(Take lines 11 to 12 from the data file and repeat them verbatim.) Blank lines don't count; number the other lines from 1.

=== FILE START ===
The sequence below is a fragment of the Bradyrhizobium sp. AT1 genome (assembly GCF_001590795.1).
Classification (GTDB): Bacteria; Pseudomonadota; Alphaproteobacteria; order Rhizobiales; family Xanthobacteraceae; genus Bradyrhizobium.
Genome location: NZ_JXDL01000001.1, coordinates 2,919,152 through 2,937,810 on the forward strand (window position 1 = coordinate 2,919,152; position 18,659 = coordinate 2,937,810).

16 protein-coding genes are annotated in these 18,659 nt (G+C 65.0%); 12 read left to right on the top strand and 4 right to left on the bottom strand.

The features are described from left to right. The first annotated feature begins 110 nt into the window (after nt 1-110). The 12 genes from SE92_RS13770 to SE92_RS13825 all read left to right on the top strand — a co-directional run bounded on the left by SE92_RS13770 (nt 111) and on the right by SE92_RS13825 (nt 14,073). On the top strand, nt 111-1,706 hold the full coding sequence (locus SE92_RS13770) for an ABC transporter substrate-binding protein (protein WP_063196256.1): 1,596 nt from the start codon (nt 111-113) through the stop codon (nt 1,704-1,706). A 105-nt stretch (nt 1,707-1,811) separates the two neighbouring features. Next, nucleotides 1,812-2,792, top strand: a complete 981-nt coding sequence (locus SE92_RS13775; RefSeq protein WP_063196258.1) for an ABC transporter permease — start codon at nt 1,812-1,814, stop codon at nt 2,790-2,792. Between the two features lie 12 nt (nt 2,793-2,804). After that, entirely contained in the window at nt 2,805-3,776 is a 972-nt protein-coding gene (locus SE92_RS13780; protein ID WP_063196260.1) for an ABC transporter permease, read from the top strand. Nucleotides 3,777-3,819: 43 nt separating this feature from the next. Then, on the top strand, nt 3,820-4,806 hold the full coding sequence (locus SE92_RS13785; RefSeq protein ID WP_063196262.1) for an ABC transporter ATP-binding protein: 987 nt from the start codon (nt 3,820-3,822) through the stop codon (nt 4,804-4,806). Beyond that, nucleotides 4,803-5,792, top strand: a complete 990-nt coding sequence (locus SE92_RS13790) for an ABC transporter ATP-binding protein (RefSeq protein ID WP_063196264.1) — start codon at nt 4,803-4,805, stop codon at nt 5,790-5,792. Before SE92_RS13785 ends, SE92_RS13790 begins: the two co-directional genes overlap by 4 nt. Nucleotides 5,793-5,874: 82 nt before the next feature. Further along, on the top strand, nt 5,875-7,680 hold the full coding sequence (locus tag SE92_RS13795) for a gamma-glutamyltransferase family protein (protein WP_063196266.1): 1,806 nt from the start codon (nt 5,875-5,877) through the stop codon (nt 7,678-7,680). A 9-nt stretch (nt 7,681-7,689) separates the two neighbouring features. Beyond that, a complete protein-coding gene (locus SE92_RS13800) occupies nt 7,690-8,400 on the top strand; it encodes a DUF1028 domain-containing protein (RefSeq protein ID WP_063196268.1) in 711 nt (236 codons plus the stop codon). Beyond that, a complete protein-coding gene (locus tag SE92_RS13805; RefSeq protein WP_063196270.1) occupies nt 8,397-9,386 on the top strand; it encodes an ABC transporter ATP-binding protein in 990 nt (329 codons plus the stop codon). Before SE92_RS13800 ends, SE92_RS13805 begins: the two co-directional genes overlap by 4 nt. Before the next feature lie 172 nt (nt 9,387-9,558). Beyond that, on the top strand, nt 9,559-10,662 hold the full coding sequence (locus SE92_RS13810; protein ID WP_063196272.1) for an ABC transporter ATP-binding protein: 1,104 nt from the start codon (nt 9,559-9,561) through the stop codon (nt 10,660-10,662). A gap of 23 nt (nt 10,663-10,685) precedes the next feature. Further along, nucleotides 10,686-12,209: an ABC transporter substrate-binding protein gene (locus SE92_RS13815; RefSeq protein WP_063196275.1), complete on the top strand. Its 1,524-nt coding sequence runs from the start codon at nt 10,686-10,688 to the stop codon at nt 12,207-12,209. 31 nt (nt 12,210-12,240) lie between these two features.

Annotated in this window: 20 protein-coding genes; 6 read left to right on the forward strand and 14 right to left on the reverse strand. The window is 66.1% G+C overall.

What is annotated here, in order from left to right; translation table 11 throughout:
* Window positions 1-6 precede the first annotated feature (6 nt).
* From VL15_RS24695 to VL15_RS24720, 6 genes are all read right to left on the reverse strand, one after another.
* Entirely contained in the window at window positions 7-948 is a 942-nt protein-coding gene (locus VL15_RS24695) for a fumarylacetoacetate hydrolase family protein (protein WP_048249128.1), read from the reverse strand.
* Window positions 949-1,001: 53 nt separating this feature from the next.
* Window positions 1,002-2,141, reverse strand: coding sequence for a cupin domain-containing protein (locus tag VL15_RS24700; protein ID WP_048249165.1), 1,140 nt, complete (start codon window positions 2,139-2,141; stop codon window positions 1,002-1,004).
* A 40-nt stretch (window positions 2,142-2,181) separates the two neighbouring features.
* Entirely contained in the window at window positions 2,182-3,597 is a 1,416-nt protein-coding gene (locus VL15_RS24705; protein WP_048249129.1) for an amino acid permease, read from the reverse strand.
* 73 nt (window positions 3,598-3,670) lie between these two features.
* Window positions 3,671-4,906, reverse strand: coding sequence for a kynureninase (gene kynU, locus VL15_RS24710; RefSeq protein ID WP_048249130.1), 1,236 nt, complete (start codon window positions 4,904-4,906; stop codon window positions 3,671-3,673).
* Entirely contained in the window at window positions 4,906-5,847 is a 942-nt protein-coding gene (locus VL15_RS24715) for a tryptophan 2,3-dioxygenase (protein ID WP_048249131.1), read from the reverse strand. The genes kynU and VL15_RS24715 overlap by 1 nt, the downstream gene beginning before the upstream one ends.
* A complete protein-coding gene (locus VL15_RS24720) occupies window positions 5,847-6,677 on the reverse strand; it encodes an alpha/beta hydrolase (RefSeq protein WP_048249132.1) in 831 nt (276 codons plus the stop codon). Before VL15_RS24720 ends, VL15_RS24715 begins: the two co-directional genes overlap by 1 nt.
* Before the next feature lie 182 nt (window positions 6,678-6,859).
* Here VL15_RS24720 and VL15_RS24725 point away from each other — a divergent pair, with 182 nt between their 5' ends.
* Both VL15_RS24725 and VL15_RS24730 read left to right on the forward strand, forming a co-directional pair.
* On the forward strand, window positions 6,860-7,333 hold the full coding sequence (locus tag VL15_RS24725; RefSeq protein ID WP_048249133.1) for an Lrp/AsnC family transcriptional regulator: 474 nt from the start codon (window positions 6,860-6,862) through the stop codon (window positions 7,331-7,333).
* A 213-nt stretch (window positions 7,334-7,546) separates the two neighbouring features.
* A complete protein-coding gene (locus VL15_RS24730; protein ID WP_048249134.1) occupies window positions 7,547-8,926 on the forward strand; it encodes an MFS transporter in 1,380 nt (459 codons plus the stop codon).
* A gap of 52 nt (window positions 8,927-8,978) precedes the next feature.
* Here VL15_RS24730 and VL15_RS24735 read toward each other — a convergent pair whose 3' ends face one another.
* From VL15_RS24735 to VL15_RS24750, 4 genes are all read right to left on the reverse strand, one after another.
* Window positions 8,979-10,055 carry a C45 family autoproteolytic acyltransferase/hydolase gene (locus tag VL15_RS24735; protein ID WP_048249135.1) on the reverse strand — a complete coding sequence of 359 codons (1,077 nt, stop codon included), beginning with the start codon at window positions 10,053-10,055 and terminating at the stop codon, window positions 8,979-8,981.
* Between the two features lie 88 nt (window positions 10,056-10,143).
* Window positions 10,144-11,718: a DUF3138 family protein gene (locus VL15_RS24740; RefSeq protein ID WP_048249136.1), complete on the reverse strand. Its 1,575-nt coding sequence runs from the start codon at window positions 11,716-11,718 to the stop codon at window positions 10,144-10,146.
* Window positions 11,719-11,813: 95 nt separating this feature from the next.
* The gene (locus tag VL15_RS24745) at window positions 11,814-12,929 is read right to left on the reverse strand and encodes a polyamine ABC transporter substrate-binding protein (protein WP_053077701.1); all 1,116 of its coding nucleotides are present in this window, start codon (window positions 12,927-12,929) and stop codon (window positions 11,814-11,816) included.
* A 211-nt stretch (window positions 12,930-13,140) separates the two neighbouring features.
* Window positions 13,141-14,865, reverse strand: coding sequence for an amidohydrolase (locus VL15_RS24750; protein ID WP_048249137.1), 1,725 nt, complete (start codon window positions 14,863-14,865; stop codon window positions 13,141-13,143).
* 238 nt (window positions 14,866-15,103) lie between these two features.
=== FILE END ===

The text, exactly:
* Window positions 949-1,001: 53 nt separating this feature from the next.
* Window positions 1,002-2,141, reverse strand: coding sequence for a cupin domain-containing protein (locus tag VL15_RS24700; protein ID WP_048249165.1), 1,140 nt, complete (start codon window positions 2,139-2,141; stop codon window positions 1,002-1,004).